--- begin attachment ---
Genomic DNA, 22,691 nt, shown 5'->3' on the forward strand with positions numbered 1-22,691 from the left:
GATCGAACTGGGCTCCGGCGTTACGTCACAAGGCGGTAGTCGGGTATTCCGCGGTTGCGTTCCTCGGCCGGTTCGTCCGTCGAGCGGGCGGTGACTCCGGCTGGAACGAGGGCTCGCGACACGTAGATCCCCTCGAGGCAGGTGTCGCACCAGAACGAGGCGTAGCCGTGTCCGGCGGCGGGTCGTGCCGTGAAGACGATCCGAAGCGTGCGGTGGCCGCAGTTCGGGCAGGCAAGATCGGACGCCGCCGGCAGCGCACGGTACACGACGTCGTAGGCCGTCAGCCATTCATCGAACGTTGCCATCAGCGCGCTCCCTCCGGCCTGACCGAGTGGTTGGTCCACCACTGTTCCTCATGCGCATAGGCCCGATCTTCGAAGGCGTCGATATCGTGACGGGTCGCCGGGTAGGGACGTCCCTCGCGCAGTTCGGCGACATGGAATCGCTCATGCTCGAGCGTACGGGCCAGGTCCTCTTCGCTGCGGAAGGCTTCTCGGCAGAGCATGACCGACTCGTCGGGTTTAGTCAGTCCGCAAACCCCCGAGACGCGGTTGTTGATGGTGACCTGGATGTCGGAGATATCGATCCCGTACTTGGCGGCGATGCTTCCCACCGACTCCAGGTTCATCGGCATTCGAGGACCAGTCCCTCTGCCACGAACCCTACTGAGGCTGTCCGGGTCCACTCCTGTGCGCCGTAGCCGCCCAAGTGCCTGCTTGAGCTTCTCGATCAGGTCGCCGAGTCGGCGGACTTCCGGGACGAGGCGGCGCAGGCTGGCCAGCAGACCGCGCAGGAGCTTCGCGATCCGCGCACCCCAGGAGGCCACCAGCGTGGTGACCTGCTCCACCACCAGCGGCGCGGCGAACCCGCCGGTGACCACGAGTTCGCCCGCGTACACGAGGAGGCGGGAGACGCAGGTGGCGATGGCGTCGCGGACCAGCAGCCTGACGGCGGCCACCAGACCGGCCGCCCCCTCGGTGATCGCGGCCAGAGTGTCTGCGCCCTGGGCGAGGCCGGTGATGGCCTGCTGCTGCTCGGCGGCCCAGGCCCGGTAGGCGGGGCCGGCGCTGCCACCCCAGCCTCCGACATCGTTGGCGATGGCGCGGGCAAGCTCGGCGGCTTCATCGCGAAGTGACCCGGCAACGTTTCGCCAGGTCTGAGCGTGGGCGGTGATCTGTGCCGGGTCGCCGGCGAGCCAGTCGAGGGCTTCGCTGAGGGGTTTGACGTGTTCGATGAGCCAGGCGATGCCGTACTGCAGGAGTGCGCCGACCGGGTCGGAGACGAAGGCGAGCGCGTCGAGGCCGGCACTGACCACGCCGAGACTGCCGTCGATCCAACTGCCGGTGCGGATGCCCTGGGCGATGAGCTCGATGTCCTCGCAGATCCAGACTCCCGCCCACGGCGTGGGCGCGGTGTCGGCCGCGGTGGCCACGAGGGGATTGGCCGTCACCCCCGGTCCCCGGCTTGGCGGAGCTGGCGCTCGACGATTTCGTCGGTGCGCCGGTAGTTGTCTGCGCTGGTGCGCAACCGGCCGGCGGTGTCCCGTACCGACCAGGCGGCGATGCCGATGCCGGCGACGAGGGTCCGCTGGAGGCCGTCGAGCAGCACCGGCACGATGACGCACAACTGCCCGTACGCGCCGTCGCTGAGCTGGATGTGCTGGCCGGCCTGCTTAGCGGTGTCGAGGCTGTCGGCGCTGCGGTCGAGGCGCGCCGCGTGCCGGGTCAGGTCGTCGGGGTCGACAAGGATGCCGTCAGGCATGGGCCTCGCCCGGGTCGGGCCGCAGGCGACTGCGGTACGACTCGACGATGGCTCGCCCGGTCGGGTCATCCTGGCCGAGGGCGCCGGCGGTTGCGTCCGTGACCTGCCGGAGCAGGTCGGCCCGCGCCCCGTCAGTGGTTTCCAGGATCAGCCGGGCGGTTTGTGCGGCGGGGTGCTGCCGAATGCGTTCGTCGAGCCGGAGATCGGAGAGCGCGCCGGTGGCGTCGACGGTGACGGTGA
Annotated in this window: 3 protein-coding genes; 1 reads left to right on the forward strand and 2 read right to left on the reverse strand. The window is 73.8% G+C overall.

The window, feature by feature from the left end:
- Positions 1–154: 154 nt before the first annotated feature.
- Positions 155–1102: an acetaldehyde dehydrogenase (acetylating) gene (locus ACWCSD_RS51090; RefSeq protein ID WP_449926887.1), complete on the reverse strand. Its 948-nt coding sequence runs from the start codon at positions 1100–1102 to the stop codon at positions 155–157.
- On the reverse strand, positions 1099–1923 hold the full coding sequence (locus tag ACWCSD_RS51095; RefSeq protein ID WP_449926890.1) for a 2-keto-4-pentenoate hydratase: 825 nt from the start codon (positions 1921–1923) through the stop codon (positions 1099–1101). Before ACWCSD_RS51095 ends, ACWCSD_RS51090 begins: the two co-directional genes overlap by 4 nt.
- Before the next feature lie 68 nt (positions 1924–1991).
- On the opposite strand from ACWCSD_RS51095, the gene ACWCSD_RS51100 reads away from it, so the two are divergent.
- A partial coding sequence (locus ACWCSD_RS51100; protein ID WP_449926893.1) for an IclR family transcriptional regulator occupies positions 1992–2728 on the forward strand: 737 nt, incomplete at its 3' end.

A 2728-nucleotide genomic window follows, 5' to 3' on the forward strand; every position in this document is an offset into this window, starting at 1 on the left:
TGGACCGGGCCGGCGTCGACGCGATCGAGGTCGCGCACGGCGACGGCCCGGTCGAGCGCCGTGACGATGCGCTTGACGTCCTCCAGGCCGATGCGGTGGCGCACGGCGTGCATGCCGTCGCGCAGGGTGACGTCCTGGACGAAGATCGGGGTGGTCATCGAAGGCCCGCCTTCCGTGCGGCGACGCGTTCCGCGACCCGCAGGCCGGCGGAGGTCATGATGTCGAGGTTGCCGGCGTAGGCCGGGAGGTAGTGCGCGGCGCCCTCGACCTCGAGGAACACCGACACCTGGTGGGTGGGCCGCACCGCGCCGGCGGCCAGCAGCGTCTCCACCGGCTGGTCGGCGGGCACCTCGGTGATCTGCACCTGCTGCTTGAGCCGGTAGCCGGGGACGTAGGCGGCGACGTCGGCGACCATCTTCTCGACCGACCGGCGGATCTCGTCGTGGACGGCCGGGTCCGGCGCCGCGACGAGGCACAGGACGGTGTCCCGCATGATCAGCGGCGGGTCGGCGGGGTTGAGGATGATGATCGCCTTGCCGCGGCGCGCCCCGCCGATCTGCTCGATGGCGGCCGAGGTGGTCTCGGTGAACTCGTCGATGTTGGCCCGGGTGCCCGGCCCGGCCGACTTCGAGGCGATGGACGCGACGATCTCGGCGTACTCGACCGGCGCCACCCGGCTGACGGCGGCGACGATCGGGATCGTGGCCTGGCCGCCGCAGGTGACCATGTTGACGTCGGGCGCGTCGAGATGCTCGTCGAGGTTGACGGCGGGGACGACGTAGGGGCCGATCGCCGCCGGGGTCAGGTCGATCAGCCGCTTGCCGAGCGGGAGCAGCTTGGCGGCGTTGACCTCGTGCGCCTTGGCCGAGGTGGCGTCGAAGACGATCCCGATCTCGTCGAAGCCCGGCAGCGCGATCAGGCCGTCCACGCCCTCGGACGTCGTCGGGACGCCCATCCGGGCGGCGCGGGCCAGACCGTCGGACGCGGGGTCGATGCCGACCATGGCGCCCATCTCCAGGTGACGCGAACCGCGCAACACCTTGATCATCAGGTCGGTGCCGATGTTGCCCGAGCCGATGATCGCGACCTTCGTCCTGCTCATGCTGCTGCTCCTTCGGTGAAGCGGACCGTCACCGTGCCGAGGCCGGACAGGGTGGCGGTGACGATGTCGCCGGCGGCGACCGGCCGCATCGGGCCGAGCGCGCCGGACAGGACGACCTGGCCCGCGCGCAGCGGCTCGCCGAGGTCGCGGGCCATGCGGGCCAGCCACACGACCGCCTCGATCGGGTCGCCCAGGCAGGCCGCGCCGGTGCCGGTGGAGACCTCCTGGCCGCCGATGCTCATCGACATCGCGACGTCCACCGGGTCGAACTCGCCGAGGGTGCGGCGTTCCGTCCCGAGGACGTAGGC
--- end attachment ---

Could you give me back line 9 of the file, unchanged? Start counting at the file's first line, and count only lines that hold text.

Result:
- On the opposite strand from ACWCSD_RS51095, the gene ACWCSD_RS51100 reads away from it, so the two are divergent.